Markets

An Epic Short Squeeze Is In Order For This Stock

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Whenever you see a stock with a huge short position, you have one of two actions you can take.

First, you can pile in with the crowd, as many have done with the high-profile short sale target Herbalife Ltd. (NYSE: HLF ).

Or you can buck the tide and go long -- if your research suggests the shorts are wrong. If you're right and they're wrong, then a massive short covering may push shares sharply higher, even beyond justifiable fair value.

The latter is precisely what is happening with software provider Ebix, Inc. (Nasdaq: EBIX ), which surged more than 15% last week on the heels of better-than-expected fourth quarter results.

Last summer, I wrote about how Ebix's growth-through-acquisition strategy created an operational mess, but management was already making progress in streamlining recently-acquired divisions. I figured shares would eventually rise to the mid $20's, though a short squeeze has pushed it past that mark.

Currently, a similar set-up is in place for another heavily-shorted stock: Fully 42% of Carbo's shares are held by short sellers, equating to roughly 10 days' worth of trading volume. The stock fell from $156 a year ago to a recent $33, but shares appear poised to reverse course -- perhaps sharply if short sellers are forced to relent.

Currently, a similar set-up is in place for another heavily-shorted stock: CARBO Ceramics, Inc. (NYSE: CRR ). Fully 42% of Carbo's shares are held by short sellers, equating to roughly 10 days' worth of trading volume. The stock fell from $156 a year ago to a recent $33, but shares appear poised to reverse course -- perhaps sharply if short sellers are forced to relent.

CARBO makes ceramic-based materials, known as proppants, that keep oil and gas wells open after they have been fracked. Ceramic has proven to be more durable than sand or other materials, helping CARBO develop a $650 million annual revenue base in recent years.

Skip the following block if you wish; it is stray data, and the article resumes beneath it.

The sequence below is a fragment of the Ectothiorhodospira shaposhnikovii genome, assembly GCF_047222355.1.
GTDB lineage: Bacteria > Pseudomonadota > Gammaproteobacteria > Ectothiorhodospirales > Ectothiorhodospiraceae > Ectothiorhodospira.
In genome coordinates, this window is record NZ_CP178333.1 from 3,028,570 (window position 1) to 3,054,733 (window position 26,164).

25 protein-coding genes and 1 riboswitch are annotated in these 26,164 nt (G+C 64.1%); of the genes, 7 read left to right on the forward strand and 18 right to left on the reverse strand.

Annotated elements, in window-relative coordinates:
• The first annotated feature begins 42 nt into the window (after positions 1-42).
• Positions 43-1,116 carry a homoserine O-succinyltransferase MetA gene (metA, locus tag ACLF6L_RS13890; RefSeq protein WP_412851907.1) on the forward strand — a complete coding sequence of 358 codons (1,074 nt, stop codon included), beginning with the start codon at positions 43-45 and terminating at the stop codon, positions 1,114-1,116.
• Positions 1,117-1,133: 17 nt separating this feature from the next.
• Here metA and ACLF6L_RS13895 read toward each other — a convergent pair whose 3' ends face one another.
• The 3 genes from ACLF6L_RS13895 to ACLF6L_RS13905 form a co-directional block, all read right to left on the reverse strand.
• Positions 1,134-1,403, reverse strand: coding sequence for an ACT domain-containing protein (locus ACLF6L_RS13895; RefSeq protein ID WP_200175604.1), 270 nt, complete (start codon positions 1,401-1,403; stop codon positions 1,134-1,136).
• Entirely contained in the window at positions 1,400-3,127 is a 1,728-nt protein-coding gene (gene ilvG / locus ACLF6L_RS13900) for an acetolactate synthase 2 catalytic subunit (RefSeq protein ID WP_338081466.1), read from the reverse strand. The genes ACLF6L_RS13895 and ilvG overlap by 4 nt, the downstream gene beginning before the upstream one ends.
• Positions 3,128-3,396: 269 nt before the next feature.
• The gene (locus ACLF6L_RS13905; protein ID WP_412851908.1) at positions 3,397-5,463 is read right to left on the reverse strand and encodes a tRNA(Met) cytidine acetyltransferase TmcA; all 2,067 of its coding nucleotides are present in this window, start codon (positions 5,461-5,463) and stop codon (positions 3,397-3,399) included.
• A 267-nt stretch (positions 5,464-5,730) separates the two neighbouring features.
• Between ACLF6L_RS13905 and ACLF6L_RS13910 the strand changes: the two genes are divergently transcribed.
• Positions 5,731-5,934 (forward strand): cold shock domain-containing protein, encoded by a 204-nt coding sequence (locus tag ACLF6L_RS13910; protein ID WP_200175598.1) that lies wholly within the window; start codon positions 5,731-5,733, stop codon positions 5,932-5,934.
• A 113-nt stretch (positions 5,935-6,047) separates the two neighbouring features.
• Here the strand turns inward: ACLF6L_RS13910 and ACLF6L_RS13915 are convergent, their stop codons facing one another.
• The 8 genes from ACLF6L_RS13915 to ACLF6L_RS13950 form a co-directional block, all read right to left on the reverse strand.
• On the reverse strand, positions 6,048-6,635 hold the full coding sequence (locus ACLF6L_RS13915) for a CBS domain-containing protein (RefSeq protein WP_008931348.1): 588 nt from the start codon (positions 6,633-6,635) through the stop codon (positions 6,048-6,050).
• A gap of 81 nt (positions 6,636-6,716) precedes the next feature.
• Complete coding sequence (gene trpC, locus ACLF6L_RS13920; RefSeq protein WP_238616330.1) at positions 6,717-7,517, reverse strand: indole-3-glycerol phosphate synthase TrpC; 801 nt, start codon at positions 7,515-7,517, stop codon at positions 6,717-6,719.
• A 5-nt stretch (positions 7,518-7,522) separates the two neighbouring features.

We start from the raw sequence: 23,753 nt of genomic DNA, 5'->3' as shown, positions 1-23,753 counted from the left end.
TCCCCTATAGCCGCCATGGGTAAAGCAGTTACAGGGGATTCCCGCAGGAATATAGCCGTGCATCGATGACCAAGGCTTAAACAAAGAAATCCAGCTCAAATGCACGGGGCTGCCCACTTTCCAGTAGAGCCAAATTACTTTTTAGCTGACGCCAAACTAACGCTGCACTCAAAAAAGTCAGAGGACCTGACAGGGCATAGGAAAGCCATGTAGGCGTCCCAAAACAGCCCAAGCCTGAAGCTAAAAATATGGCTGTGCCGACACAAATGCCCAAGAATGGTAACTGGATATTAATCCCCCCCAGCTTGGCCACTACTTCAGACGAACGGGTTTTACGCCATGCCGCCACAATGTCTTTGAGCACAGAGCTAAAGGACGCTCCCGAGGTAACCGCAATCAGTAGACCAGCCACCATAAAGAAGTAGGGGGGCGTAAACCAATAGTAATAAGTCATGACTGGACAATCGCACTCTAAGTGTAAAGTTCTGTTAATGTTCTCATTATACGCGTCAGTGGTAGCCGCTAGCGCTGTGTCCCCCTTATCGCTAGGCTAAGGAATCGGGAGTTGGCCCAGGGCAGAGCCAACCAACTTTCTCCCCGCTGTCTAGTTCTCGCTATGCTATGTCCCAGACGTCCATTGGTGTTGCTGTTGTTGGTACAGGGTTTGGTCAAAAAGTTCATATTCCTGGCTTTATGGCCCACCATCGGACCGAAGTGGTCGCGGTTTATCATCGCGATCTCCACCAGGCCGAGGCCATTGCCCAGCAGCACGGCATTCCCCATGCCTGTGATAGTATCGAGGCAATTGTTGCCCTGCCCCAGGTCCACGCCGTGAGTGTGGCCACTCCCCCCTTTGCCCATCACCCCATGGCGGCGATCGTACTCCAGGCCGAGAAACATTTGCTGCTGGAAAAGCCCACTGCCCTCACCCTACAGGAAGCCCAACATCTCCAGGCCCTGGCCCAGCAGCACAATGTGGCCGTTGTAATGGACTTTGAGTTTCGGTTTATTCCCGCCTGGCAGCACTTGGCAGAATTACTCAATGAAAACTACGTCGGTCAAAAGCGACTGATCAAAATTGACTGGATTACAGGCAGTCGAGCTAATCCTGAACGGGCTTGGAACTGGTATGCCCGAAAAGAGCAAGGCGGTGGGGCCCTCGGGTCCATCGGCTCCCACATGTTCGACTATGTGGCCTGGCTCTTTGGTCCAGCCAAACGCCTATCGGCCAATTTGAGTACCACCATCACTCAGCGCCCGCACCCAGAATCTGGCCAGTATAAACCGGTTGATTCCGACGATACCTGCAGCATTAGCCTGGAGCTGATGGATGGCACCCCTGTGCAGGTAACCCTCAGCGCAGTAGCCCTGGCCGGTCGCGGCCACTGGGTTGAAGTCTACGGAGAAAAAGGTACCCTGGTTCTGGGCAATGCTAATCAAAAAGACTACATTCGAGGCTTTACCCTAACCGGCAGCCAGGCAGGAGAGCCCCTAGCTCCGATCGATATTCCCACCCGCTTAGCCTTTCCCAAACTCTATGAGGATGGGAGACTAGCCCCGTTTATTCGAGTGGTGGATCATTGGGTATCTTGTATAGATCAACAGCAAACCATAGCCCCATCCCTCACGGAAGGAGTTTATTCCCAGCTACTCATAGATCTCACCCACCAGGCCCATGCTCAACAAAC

The company has also become an industry innovator, developing new formulations that feature greater durability, can help inhibit scale deposits from forming on the walls of a well and can help identify leaks in wells. The company also sells hydraulic fracturing simulation software ("FRACPRO" -- the industry's top seller) and a range of technologies that aid in spill prevention.

As you can imagine, there is suddenly a real concern that fracking activity will dry up, stunting demand for CARBO's materials and services. Sales are set to fall below $300 million in 2015 and 2016, from roughly $650 million in 2014.

Of equal concern: CARBO generated $105 million in operating cash flow last year, but will likely generate only a modest $7 million operating profit this year, according to Goldman Sachs. Goldman forecasts that cost cuts will raise operating profits to $33 million in 2017, but losses (on a GAAP income basis) are likely to persist until energy prices rebound.

The company's $1.26 a share dividend in 2014 is also not going to be repeated for quite some time, as the company conserves cash.

Still, it's important to think about the company's current stress from a financial strength perspective. The company carries no debt, and during the brutal energy downturn of 2008 and 2009, CARBO only generated negative cash flow in one quarter.